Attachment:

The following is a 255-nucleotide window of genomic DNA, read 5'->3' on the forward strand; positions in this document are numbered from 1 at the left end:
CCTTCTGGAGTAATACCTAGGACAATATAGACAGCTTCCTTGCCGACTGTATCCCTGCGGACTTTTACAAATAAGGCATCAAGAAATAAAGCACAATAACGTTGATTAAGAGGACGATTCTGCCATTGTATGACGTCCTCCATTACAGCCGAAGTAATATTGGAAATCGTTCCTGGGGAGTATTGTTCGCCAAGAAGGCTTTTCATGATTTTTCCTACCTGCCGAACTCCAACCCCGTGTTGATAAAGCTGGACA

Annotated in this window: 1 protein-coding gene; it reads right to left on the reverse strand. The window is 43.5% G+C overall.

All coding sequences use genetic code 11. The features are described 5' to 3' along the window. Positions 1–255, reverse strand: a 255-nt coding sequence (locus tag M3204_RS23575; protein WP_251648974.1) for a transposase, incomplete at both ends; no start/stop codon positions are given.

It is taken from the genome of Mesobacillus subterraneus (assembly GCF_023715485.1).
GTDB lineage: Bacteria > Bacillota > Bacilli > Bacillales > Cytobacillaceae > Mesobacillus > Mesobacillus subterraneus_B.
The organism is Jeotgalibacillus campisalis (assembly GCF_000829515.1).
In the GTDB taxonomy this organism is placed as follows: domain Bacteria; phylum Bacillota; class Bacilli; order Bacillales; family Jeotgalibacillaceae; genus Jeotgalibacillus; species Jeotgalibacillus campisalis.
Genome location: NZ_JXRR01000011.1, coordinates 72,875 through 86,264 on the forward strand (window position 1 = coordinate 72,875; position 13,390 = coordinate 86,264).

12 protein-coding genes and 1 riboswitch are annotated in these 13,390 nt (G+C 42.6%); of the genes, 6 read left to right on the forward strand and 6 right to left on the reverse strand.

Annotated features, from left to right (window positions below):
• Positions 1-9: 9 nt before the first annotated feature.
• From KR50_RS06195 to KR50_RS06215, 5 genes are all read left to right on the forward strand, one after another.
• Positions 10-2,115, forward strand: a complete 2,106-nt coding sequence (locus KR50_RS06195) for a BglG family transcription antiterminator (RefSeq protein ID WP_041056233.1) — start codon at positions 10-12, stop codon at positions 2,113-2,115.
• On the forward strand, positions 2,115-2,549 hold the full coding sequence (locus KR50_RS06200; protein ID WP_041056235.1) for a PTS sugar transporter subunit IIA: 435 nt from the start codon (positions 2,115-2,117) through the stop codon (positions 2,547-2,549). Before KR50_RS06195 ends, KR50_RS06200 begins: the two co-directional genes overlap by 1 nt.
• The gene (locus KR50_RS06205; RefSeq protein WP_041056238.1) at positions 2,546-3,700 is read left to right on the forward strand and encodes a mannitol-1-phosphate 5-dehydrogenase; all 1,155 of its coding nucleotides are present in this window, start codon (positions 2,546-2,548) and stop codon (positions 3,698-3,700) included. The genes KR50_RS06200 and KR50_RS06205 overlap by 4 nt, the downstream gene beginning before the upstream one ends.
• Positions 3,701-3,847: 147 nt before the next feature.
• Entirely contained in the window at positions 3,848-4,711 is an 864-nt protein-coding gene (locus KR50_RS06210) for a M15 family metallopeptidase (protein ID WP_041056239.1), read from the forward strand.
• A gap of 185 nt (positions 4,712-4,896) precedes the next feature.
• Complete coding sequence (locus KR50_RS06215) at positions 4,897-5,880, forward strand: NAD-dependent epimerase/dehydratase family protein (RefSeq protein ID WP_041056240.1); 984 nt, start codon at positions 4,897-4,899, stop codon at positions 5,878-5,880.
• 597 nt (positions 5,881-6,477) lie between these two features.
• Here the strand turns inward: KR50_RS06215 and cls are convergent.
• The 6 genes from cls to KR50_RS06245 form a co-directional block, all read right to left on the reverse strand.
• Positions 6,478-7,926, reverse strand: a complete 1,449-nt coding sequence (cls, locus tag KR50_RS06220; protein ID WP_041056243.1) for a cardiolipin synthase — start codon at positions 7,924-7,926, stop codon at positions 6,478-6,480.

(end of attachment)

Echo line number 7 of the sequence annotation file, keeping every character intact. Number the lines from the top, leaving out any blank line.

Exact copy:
The organism is Jeotgalibacillus campisalis (assembly GCF_000829515.1).